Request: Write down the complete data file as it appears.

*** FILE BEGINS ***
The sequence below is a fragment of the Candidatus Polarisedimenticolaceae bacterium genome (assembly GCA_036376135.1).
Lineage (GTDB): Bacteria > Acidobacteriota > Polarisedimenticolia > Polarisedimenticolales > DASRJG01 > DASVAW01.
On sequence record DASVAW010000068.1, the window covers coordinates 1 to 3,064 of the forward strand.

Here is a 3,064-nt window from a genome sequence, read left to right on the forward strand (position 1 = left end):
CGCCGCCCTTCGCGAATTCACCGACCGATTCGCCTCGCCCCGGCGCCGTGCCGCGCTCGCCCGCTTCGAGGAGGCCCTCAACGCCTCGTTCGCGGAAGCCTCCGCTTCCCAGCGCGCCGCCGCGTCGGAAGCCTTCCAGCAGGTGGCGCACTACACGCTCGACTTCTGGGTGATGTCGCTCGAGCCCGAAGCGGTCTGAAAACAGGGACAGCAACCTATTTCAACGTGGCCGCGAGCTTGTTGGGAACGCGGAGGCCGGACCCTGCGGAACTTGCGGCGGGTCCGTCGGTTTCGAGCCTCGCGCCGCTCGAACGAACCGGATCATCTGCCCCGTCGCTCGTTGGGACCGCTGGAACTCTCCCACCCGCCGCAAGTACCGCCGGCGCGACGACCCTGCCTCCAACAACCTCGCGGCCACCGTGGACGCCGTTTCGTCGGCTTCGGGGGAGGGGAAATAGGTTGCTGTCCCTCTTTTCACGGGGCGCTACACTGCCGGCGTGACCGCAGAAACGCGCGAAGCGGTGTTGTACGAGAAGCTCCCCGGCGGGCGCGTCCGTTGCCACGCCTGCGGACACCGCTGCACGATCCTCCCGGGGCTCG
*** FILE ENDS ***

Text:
The sequence below is a fragment of the Candidatus Polarisedimenticolaceae bacterium genome (assembly GCA_036376135.1).
Lineage (GTDB): Bacteria > Acidobacteriota > Polarisedimenticolia > Polarisedimenticolales > DASRJG01 > DASVAW01.
On sequence record DASVAW010000068.1, the window covers coordinates 1 to 3,064 of the forward strand.

Here is a 3,064-nt window from a genome sequence, read left to right on the forward strand (position 1 = left end):
CGCCGCCCTTCGCGAATTCACCGACCGATTCGCCTCGCCCCGGCGCCGTGCCGCGCTCGCCCGCTTCGAGGAGGCCCTCAACGCCTCGTTCGCGGAAGCCTCCGCTTCCCAGCGCGCCGCCGCGTCGGAAGCCTTCCAGCAGGTGGCGCACTACACGCTCGACTTCTGGGTGATGTCGCTCGAGCCCGAAGCGGTCTGAAAACAGGGACAGCAACCTATTTCAACGTGGCCGCGAGCTTGTTGGGAACGCGGAGGCCGGACCCTGCGGAACTTGCGGCGGGTCCGTCGGTTTCGAGCCTCGCGCCGCTCGAACGAACCGGATCATCTGCCCCGTCGCTCGTTGGGACCGCTGGAACTCTCCCACCCGCCGCAAGTACCGCCGGCGCGACGACCCTGCCTCCAACAACCTCGCGGCCACCGTGGACGCCGTTTCGTCGGCTTCGGGGGAGGGGAAATAGGTTGCTGTCCCTCTTTTCACGGGGCGCTACACTGCCGGCGTGACCGCAGAAACGCGCGAAGCGGTGTTGTACGAGAAGCTCCCCGGCGGGCGCGTCCGTTGCCACGCCTGCGGACACCGCTGCACGATCCTCCCGGGGCTCG